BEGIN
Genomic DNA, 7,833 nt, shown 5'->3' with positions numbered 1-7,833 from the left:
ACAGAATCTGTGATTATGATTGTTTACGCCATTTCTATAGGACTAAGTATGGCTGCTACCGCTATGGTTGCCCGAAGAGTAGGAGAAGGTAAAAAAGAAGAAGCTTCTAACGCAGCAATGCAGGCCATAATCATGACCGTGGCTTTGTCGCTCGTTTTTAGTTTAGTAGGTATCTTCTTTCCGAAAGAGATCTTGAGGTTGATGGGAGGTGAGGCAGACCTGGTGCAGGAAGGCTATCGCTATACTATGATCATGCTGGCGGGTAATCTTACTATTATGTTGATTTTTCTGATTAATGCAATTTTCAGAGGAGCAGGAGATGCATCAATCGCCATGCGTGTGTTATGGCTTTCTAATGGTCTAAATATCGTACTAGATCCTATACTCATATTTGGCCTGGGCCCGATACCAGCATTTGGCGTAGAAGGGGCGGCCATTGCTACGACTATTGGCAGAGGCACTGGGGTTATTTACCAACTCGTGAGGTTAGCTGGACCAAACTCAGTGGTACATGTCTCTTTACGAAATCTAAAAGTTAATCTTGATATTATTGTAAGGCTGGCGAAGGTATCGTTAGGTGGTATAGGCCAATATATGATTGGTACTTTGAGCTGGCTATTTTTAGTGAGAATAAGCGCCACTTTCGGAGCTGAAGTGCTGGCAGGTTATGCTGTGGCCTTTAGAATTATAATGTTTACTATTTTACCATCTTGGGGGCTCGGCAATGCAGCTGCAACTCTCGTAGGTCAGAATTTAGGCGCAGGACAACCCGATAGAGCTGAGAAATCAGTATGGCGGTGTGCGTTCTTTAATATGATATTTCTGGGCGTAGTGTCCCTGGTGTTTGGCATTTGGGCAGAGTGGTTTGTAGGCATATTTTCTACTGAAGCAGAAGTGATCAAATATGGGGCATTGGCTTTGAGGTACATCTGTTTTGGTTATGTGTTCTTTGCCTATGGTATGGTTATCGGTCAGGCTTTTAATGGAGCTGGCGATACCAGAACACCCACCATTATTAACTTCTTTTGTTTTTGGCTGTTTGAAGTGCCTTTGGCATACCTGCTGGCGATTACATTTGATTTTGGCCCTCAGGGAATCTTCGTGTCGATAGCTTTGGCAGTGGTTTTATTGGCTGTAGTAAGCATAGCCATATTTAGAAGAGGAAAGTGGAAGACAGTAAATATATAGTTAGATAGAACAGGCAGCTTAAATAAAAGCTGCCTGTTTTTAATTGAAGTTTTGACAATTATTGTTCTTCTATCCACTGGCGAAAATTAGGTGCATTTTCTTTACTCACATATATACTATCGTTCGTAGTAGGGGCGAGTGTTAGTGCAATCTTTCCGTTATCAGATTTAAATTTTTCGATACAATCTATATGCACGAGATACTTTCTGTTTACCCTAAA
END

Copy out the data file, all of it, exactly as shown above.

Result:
Genomic DNA, 7,833 nt, shown 5'->3' with positions numbered 1-7,833 from the left:
ACAGAATCTGTGATTATGATTGTTTACGCCATTTCTATAGGACTAAGTATGGCTGCTACCGCTATGGTTGCCCGAAGAGTAGGAGAAGGTAAAAAAGAAGAAGCTTCTAACGCAGCAATGCAGGCCATAATCATGACCGTGGCTTTGTCGCTCGTTTTTAGTTTAGTAGGTATCTTCTTTCCGAAAGAGATCTTGAGGTTGATGGGAGGTGAGGCAGACCTGGTGCAGGAAGGCTATCGCTATACTATGATCATGCTGGCGGGTAATCTTACTATTATGTTGATTTTTCTGATTAATGCAATTTTCAGAGGAGCAGGAGATGCATCAATCGCCATGCGTGTGTTATGGCTTTCTAATGGTCTAAATATCGTACTAGATCCTATACTCATATTTGGCCTGGGCCCGATACCAGCATTTGGCGTAGAAGGGGCGGCCATTGCTACGACTATTGGCAGAGGCACTGGGGTTATTTACCAACTCGTGAGGTTAGCTGGACCAAACTCAGTGGTACATGTCTCTTTACGAAATCTAAAAGTTAATCTTGATATTATTGTAAGGCTGGCGAAGGTATCGTTAGGTGGTATAGGCCAATATATGATTGGTACTTTGAGCTGGCTATTTTTAGTGAGAATAAGCGCCACTTTCGGAGCTGAAGTGCTGGCAGGTTATGCTGTGGCCTTTAGAATTATAATGTTTACTATTTTACCATCTTGGGGGCTCGGCAATGCAGCTGCAACTCTCGTAGGTCAGAATTTAGGCGCAGGACAACCCGATAGAGCTGAGAAATCAGTATGGCGGTGTGCGTTCTTTAATATGATATTTCTGGGCGTAGTGTCCCTGGTGTTTGGCATTTGGGCAGAGTGGTTTGTAGGCATATTTTCTACTGAAGCAGAAGTGATCAAATATGGGGCATTGGCTTTGAGGTACATCTGTTTTGGTTATGTGTTCTTTGCCTATGGTATGGTTATCGGTCAGGCTTTTAATGGAGCTGGCGATACCAGAACACCCACCATTATTAACTTCTTTTGTTTTTGGCTGTTTGAAGTGCCTTTGGCATACCTGCTGGCGATTACATTTGATTTTGGCCCTCAGGGAATCTTCGTGTCGATAGCTTTGGCAGTGGTTTTATTGGCTGTAGTAAGCATAGCCATATTTAGAAGAGGAAAGTGGAAGACAGTAAATATATAGTTAGATAGAACAGGCAGCTTAAATAAAAGCTGCCTGTTTTTAATTGAAGTTTTGACAATTATTGTTCTTCTATCCACTGGCGAAAATTAGGTGCATTTTCTTTACTCACATATATACTATCGTTCGTAGTAGGGGCGAGTGTTAGTGCAATCTTTCCGTTATCAGATTTAAATTTTTCGATACAATCTATATGCACGAGATACTTTCTGTTTACCCTAAA